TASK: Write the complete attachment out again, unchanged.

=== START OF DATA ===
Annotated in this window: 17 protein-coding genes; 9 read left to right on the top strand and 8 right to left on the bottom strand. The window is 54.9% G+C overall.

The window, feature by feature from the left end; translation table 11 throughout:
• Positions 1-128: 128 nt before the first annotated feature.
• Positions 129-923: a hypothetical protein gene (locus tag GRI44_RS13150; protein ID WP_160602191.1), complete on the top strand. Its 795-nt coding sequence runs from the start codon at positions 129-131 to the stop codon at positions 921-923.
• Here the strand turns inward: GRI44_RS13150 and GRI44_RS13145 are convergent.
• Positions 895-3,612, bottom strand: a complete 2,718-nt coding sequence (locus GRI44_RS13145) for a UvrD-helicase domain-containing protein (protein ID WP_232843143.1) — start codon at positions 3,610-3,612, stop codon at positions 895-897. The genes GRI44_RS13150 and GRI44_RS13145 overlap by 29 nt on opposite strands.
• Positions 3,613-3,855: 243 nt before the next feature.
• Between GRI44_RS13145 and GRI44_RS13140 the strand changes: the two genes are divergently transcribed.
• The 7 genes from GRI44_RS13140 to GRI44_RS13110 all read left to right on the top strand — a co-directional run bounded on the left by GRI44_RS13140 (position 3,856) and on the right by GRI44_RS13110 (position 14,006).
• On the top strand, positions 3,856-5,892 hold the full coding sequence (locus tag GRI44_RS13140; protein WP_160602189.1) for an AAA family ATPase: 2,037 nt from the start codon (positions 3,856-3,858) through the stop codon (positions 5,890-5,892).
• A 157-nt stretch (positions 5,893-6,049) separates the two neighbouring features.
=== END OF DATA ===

Annotated in this window: 17 protein-coding genes; 9 read left to right on the top strand and 8 right to left on the bottom strand. The window is 54.9% G+C overall.

The window, feature by feature from the left end; translation table 11 throughout:
• Positions 1-128: 128 nt before the first annotated feature.
• Positions 129-923: a hypothetical protein gene (locus tag GRI44_RS13150; protein ID WP_160602191.1), complete on the top strand. Its 795-nt coding sequence runs from the start codon at positions 129-131 to the stop codon at positions 921-923.
• Here the strand turns inward: GRI44_RS13150 and GRI44_RS13145 are convergent.
• Positions 895-3,612, bottom strand: a complete 2,718-nt coding sequence (locus GRI44_RS13145) for a UvrD-helicase domain-containing protein (protein ID WP_232843143.1) — start codon at positions 3,610-3,612, stop codon at positions 895-897. The genes GRI44_RS13150 and GRI44_RS13145 overlap by 29 nt on opposite strands.
• Positions 3,613-3,855: 243 nt before the next feature.
• Between GRI44_RS13145 and GRI44_RS13140 the strand changes: the two genes are divergently transcribed.
• The 7 genes from GRI44_RS13140 to GRI44_RS13110 all read left to right on the top strand — a co-directional run bounded on the left by GRI44_RS13140 (position 3,856) and on the right by GRI44_RS13110 (position 14,006).
• On the top strand, positions 3,856-5,892 hold the full coding sequence (locus tag GRI44_RS13140; protein WP_160602189.1) for an AAA family ATPase: 2,037 nt from the start codon (positions 3,856-3,858) through the stop codon (positions 5,890-5,892).
• A 157-nt stretch (positions 5,893-6,049) separates the two neighbouring features.